The goal of this study was to evaluate cocaine analytes in hair of different color (e.g., light, dark) and ethnic origin (e.g., Caucasian, African American) after the hair was subjected to surface contamination with cocaine and subsequent laboratory decontamination.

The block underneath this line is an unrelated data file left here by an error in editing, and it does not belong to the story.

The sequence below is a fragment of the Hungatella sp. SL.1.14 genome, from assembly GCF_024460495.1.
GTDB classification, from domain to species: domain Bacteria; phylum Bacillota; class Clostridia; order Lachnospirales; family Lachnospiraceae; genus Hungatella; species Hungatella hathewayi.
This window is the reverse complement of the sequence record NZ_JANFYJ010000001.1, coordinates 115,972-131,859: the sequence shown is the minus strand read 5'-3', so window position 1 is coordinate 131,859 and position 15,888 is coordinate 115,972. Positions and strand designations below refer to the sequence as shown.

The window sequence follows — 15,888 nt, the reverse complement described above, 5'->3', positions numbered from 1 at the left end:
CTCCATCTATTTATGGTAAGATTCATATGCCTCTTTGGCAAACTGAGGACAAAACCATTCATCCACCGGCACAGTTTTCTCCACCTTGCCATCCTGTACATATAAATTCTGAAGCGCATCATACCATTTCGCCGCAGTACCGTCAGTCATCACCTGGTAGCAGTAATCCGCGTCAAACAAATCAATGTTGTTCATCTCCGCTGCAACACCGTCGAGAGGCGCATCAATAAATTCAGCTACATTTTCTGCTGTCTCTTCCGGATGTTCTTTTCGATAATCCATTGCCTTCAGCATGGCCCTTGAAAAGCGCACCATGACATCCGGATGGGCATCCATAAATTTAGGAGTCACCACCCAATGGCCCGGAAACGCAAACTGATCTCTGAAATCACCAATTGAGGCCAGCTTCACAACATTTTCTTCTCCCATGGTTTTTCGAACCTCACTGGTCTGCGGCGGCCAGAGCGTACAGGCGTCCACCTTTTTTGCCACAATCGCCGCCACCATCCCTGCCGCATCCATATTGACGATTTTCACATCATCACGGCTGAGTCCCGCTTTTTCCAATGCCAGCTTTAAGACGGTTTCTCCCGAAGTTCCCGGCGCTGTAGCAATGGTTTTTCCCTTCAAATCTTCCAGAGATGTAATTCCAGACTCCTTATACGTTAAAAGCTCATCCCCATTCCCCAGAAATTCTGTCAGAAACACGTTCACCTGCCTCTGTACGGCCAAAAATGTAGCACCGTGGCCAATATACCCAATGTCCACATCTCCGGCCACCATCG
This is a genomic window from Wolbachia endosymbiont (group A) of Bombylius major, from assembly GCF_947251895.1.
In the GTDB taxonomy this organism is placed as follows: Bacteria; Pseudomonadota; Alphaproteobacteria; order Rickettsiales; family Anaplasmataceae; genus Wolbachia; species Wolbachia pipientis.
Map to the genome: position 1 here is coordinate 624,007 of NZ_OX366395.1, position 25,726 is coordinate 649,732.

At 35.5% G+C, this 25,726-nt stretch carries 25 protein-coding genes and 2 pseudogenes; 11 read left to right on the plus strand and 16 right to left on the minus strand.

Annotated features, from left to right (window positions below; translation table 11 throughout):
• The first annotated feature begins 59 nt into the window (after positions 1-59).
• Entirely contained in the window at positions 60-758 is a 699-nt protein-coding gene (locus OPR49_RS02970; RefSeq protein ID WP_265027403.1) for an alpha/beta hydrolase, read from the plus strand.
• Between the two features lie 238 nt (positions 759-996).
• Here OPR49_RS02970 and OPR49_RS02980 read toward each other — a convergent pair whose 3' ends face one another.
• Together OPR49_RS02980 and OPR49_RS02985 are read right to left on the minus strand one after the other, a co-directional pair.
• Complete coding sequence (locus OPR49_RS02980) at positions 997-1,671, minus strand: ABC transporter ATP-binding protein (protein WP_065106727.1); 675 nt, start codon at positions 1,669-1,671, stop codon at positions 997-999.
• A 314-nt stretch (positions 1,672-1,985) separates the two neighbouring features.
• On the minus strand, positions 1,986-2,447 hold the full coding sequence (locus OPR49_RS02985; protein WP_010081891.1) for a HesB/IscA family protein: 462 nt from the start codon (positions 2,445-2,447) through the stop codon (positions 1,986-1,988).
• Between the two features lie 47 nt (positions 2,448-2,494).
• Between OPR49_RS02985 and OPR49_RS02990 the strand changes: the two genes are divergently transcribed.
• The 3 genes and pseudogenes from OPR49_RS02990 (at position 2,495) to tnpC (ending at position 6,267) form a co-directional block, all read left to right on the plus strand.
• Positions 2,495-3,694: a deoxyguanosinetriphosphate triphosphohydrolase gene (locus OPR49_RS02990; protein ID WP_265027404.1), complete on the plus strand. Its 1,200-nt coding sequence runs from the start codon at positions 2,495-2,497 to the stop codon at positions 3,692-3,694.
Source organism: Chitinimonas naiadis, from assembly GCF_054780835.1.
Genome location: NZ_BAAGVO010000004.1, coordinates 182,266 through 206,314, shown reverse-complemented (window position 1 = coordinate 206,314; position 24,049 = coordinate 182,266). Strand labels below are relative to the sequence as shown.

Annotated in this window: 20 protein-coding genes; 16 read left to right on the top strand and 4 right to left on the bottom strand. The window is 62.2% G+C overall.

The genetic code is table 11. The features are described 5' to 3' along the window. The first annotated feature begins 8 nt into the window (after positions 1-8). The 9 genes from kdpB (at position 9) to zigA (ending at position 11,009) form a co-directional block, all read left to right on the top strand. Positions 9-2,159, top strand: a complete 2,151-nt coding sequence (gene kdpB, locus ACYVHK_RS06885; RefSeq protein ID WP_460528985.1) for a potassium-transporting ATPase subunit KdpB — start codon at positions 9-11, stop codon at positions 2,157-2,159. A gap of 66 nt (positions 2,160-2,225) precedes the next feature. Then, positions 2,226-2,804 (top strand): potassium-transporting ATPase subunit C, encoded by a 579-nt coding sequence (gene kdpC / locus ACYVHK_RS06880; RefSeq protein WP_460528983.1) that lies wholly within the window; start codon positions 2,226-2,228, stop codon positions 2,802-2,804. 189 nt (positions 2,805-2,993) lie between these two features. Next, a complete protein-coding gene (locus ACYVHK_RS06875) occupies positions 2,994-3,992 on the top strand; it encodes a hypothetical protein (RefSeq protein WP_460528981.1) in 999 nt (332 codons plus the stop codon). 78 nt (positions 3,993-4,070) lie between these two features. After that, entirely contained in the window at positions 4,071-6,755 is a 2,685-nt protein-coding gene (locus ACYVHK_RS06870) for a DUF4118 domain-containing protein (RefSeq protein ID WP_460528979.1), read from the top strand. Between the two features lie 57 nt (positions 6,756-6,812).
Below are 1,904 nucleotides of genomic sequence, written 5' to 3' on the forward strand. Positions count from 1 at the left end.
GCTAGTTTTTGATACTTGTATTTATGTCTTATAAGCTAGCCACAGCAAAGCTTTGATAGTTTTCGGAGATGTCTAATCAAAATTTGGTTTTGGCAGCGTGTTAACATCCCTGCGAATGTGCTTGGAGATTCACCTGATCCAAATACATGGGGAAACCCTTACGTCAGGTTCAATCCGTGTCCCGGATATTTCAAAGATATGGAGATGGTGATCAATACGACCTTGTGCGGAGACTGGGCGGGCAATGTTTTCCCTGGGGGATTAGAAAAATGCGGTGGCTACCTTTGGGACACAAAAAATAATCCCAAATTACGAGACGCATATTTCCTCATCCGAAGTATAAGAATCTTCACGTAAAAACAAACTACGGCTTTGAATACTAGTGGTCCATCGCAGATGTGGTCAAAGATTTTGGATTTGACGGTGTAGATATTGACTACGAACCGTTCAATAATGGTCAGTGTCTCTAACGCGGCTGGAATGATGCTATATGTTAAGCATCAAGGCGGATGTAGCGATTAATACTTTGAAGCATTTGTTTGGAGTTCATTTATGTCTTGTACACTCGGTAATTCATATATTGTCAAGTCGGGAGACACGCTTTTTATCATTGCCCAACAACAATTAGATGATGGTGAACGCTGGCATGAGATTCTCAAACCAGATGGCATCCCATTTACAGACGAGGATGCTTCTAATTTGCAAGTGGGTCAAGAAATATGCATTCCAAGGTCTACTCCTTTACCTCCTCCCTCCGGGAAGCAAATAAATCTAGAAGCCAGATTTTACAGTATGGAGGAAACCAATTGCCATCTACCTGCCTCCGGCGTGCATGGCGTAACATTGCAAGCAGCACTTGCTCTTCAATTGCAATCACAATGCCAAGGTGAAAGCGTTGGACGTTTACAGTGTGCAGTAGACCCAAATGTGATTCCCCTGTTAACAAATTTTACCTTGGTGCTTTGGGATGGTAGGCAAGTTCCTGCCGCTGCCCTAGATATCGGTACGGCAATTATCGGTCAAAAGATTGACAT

Research data suggest that hair color may affect cocaine's incorporation into and retention in the hair matrix. The possibility that differences in hair color may cause one individual to be more likely to test positive for a drug than another, despite both having ingested or having been exposed to the same amount of a drug, greatly concerns policymakers and forensic practitioners. If it is shown that hair color influences drug permeability, the current drug-testing methods may need improvement to take these variations into account and remove any potential for bias and false-positive results. While our previous cocaine surface contamination studies were designed to provide an estimate of intra, or within-individual, variation, this study includes sufficient samples to determine differences between ethnic groups or hair color with statistical significance. These data suggest there is no apparent simple relationship between concentration and ethnicity by this in vitro cocaine surface contamination model. While these results are statistically significant, the current study is limited to a small population. Additional results demonstrate that methanol laboratory hair decontamination is much less effective compared to extended phosphate buffer decontamination by this in vitro surface contamination model. This study demonstrates a lack of relationship between morphology and hair color or ethnicity, as well as no relationship between dye staining of hair and cocaine concentration or positive results of the hair. The results suggest that while cocaine analyte concentrations may be significantly higher in dark hair types use of benzoylecgonine/cocaine ratios and extensive decontamination wash criteria greatly reduce positive hair testing results in this in vitro surface contamination model. These findings could have a significant impact on whether national agencies use hair testing.
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